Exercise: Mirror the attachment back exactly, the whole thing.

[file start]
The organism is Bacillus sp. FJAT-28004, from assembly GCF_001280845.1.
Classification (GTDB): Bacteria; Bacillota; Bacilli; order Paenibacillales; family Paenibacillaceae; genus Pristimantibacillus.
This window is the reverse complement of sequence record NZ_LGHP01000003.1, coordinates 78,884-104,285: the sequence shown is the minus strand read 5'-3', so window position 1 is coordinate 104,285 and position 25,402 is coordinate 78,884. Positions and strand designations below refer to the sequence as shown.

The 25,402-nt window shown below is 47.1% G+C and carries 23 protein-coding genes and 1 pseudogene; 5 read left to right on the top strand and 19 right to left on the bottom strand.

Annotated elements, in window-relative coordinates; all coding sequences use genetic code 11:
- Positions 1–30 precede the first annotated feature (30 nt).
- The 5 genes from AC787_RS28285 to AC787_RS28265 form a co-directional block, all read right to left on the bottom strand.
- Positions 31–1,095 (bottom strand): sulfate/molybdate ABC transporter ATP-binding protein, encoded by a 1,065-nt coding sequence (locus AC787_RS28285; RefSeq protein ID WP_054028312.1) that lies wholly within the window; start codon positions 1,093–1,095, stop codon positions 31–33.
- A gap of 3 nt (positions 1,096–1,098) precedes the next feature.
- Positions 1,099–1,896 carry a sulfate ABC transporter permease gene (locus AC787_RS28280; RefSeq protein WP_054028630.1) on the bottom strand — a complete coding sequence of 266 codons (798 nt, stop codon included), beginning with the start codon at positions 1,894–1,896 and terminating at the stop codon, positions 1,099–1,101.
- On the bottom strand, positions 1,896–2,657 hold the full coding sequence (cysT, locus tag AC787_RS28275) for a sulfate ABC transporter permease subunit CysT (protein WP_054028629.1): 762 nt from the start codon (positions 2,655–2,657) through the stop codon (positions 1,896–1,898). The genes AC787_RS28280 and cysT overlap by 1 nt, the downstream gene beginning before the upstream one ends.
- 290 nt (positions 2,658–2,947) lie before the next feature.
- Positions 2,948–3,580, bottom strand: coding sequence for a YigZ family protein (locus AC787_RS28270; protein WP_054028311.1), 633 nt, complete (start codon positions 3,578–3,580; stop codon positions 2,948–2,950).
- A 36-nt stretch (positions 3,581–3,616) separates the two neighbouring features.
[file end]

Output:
The organism is Bacillus sp. FJAT-28004, from assembly GCF_001280845.1.
Classification (GTDB): Bacteria; Bacillota; Bacilli; order Paenibacillales; family Paenibacillaceae; genus Pristimantibacillus.
This window is the reverse complement of sequence record NZ_LGHP01000003.1, coordinates 78,884-104,285: the sequence shown is the minus strand read 5'-3', so window position 1 is coordinate 104,285 and position 25,402 is coordinate 78,884. Positions and strand designations below refer to the sequence as shown.

The 25,402-nt window shown below is 47.1% G+C and carries 23 protein-coding genes and 1 pseudogene; 5 read left to right on the top strand and 19 right to left on the bottom strand.

Annotated elements, in window-relative coordinates; all coding sequences use genetic code 11:
- Positions 1–30 precede the first annotated feature (30 nt).
- The 5 genes from AC787_RS28285 to AC787_RS28265 form a co-directional block, all read right to left on the bottom strand.
- Positions 31–1,095 (bottom strand): sulfate/molybdate ABC transporter ATP-binding protein, encoded by a 1,065-nt coding sequence (locus AC787_RS28285; RefSeq protein ID WP_054028312.1) that lies wholly within the window; start codon positions 1,093–1,095, stop codon positions 31–33.
- A gap of 3 nt (positions 1,096–1,098) precedes the next feature.
- Positions 1,099–1,896 carry a sulfate ABC transporter permease gene (locus AC787_RS28280; RefSeq protein WP_054028630.1) on the bottom strand — a complete coding sequence of 266 codons (798 nt, stop codon included), beginning with the start codon at positions 1,894–1,896 and terminating at the stop codon, positions 1,099–1,101.
- On the bottom strand, positions 1,896–2,657 hold the full coding sequence (cysT, locus tag AC787_RS28275) for a sulfate ABC transporter permease subunit CysT (protein WP_054028629.1): 762 nt from the start codon (positions 2,655–2,657) through the stop codon (positions 1,896–1,898). The genes AC787_RS28280 and cysT overlap by 1 nt, the downstream gene beginning before the upstream one ends.
- 290 nt (positions 2,658–2,947) lie before the next feature.
- Positions 2,948–3,580, bottom strand: coding sequence for a YigZ family protein (locus AC787_RS28270; protein WP_054028311.1), 633 nt, complete (start codon positions 3,578–3,580; stop codon positions 2,948–2,950).
- A 36-nt stretch (positions 3,581–3,616) separates the two neighbouring features.